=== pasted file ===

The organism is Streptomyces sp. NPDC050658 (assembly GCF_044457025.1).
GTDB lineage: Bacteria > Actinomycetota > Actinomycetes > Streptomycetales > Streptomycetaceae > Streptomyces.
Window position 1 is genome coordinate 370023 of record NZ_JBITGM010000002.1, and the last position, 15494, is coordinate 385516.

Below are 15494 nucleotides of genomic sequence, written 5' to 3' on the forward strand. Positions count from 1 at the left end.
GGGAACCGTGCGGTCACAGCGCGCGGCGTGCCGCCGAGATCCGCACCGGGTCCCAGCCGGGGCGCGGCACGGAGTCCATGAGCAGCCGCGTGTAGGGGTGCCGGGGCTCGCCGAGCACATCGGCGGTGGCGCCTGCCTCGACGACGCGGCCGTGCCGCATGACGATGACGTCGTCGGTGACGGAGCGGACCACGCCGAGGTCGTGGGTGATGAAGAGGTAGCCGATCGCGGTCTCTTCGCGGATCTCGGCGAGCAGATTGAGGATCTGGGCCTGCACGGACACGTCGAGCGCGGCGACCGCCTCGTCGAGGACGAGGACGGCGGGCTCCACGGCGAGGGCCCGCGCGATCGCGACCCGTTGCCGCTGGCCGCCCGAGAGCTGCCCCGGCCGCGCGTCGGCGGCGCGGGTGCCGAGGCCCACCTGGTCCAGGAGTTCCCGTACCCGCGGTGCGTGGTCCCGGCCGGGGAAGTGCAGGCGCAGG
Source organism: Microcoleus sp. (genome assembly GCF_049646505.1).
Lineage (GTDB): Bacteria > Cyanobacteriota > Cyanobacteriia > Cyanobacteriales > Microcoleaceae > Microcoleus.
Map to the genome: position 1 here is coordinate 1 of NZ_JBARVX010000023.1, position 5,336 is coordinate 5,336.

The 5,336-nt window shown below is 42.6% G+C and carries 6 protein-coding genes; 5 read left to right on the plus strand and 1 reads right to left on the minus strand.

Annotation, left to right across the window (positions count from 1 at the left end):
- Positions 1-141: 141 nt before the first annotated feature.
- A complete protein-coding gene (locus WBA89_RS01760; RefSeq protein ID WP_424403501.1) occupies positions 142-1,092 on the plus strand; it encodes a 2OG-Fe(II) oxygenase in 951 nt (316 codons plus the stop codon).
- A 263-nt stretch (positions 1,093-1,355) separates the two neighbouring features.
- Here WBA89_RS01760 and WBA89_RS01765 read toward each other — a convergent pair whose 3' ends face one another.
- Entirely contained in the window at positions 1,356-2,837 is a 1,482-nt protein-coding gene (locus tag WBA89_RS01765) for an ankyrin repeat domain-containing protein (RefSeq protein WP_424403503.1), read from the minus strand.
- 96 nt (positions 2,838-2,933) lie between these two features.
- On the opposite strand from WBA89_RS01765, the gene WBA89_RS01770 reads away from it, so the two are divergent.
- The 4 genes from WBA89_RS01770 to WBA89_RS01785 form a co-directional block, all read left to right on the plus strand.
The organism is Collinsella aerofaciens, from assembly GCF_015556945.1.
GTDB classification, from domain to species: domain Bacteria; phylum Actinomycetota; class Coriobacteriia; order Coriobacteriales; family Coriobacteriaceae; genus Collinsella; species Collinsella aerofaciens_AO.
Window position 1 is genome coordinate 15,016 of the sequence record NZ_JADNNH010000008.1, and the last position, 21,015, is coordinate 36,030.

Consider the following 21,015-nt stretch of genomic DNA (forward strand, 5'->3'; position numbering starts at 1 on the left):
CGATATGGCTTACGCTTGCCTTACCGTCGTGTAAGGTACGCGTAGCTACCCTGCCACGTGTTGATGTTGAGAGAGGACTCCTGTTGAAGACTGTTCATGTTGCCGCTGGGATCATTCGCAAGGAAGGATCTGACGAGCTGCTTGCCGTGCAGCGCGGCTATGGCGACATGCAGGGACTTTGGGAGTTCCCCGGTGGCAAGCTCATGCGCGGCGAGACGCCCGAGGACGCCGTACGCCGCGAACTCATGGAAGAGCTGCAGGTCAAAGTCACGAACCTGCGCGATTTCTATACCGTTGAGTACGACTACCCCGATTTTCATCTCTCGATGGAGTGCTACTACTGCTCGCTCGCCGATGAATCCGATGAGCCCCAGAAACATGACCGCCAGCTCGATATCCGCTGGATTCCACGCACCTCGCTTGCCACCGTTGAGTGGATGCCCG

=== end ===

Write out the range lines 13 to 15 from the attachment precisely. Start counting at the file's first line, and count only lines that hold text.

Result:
- A 263-nt stretch (positions 1,093-1,355) separates the two neighbouring features.
- Here WBA89_RS01760 and WBA89_RS01765 read toward each other — a convergent pair whose 3' ends face one another.
- Entirely contained in the window at positions 1,356-2,837 is a 1,482-nt protein-coding gene (locus tag WBA89_RS01765) for an ankyrin repeat domain-containing protein (RefSeq protein WP_424403503.1), read from the minus strand.